Home / View Point / Letters to the Editor / Letter to Editor: Men and women should stop the blame game and work together

Letter to Editor: Men and women should stop the blame game and work together

“It is my firm belief that until we find a way to make an intervention in the homes, and until the overwhelming majority of Trinbagonian homes are wholesome, functional, nurturing places for children, we are engaging in mass self-deceit if we believe anything will change significantly anytime in the future.”

The following Letter to the Editor on the recent violent attacks on women and the discussion surrounding it was submitted by Donnel Cuffie of Chaguanas:

Photo: A female victim of domestic abuse.
Photo: A female victim of domestic abuse.

The late Ras Shorty I has a lovely song titled “Change your attitude”, and part of the chorus goes like this:

“When you train a child how to go,
When they get old they ain’t moving so;
When the tree young and you bend it wrong,
It hard to straighten when it old and strong.”

Simple and yet so profound.

I’ve been observing the passionate cries following some of the latest, horrific crimes against women calling for men to change how they treat women, and the backlash in response to the recent gaffe by the Prime Minister brought it up again.

What has struck me about a lot of the commentary was the abstract sort of way “men” were being spoken about; as if we all just happened to drop from a breadfruit tree somewhere.

These men were once children, in that critical formative part of life when they could be set right or set badly wrong. And many of them were, as Ras Shorty I poignantly observed, “bent (badly) wrong” by the adults in their life, some of whom were women—especially their mothers.

Photo: Young Matura football fans enjoy some 2015/16 CNG National Super League Premiership Division action at the Matura Recreation Ground. Matura ReUnited edged Petrotrin Palo Seco 3-2. (Courtesy Nicholas Bhajan/Wired868)
Photo: Young Matura football fans enjoy some 2015/16 CNG National Super League Premiership Division action at the Matura Recreation Ground.
Matura ReUnited edged Petrotrin Palo Seco 3-2.
(Courtesy Nicholas Bhajan/Wired868)

Now, when these men are “old and strong” and the society is reaping the results of generations of domestic and communal dysfunction on a large scale, we are conveniently pointing accusatory fingers at a veritable forest of old, hard, crooked trees that we as a national collective did nothing to try to straighten when they were young, pliable saplings.

It is my firm belief that until we find a way to make an intervention in the homes, and until the overwhelming majority of Trinbagonian homes are wholesome, functional, nurturing places for children, we are engaging in mass self-deceit if we believe anything will change significantly anytime in the future.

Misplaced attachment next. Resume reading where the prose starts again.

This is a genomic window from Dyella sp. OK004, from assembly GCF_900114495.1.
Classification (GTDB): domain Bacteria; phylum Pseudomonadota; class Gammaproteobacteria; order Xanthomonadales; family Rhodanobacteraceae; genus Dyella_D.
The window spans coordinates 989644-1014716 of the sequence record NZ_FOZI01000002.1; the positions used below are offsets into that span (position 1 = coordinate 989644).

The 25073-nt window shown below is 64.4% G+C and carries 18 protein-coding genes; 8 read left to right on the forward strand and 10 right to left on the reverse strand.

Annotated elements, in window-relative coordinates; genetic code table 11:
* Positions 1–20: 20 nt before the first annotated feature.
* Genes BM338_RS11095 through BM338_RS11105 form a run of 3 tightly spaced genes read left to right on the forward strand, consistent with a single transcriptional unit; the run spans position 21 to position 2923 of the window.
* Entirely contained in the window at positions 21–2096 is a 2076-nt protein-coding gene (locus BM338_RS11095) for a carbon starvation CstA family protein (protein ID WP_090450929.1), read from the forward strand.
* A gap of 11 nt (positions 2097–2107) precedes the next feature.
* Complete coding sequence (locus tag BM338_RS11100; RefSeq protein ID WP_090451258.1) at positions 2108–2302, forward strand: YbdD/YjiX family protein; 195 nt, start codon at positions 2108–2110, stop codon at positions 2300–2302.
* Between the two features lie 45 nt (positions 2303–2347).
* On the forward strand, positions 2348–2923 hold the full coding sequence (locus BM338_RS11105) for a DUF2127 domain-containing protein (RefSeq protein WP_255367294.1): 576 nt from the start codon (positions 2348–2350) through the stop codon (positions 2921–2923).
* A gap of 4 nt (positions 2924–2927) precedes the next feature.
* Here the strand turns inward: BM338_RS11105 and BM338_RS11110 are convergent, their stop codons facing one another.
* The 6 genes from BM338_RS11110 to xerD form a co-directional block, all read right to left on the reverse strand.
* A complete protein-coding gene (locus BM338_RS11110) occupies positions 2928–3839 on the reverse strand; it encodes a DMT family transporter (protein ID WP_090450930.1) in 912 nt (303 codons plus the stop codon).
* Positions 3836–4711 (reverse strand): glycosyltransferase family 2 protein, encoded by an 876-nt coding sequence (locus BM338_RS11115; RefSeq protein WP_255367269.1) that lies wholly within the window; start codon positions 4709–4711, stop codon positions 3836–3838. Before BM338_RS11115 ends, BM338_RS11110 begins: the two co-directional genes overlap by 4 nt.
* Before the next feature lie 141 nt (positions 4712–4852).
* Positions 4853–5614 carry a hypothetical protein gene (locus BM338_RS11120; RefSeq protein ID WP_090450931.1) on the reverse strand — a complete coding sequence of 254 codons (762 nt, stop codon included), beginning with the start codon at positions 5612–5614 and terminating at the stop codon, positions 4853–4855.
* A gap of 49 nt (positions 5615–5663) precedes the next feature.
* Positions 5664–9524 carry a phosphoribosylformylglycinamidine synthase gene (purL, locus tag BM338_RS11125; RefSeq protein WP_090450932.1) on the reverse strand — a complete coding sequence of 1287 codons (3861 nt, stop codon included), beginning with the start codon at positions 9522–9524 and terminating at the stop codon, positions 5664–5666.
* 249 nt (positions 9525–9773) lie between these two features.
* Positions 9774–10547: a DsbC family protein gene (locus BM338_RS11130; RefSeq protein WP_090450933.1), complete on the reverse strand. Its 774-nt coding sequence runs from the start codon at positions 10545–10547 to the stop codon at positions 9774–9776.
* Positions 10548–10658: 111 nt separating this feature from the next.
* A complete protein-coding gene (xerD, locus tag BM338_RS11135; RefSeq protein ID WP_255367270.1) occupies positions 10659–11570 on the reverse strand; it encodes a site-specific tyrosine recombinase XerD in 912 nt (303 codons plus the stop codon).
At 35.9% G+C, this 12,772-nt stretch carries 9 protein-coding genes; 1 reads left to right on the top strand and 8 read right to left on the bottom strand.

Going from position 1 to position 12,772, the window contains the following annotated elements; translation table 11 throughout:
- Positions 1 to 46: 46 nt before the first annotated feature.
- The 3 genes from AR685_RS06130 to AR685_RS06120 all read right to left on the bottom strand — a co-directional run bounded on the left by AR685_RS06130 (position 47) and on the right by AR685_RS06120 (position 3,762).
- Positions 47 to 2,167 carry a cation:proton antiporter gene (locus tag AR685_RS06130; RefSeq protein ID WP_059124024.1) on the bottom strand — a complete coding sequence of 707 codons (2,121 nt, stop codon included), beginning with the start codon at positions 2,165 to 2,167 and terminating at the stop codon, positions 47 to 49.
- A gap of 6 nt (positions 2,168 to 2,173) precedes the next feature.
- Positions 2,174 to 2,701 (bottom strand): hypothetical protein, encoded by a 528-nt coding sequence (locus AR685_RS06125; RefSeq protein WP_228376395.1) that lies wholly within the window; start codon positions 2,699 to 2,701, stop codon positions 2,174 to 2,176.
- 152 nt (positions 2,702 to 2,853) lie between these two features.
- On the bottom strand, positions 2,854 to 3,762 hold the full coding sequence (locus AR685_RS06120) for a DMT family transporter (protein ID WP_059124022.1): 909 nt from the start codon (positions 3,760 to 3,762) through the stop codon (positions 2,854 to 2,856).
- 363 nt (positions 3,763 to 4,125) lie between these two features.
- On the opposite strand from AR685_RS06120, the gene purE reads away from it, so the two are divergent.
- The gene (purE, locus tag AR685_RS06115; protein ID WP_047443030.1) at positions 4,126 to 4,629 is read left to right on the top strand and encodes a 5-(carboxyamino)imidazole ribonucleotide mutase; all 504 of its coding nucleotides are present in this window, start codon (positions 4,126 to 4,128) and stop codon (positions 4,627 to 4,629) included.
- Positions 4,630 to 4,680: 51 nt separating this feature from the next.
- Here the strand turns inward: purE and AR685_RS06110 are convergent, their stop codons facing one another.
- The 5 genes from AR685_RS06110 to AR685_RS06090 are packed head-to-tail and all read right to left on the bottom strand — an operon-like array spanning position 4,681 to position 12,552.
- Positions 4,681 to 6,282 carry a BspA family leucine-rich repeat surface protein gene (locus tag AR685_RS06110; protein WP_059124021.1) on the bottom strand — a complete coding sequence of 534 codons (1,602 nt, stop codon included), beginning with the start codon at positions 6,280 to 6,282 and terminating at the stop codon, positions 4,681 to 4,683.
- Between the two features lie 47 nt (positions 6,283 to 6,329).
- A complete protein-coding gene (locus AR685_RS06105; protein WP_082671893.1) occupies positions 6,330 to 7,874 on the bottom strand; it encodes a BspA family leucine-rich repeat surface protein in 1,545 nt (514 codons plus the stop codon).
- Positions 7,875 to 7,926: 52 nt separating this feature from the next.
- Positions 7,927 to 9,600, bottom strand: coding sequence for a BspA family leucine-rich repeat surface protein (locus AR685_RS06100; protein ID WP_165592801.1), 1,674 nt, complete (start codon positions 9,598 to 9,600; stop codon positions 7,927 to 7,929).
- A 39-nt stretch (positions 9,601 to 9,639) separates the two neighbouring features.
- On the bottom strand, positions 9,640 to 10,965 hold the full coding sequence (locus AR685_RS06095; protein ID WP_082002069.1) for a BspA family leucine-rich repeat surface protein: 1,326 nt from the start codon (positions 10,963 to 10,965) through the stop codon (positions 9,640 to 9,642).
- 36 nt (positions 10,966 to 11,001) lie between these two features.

And oh… in order for that to work, both sexes—men AND women—have to quit the mutual blame game and work in partnership with each other. Both helping to carry their fair share of the burden of change, TOGETHER.

There’s no other way.

Photo: Two spectators take a selfie during Trinidad and Tobago's 2016 Independence Day Parade celebrations. (Courtesy Chevaughn Christopher/Wired868)
Photo: Two spectators take a selfie during Trinidad and Tobago’s 2016 Independence Day Parade celebrations.
(Courtesy Chevaughn Christopher/Wired868)

About Letters to the Editor

Letters to the Editor
Want to share your thoughts with Wired868? Email us at editor@wired868.com. Please keep your blog between 300 to 800 words and be sure to read it over first for typos and punctuation.

Check Also

Kamla Persad-Bissessar

MEDIA MONITOR: Property tax and personal positions before patriotism?

I want to begin with a confession: I voted for the PNM in 2015 and …

3 comments

  1. excellent commentary. Well said Mr Cuffie

  2. Earl Best

    Donnell, A solid commonsense stance and statement based on experience and observation. But I think you fail to make explicit mention of a very important fact.

    Where, oh where, have our fathers gone?

    Here is your paragraph: “These men were once children, in that critical formative part of life when they could be set right or set badly wrong. And many of them were, as Ras Shorty I poignantly observed, “bent (badly) wrong” by the adults in their life, some of whom were women—especially their mothers.”

    I submit that an essential point can be powerfully made by rewriting the last line as follows: “…by the adults in their life, MOST of whom were women.”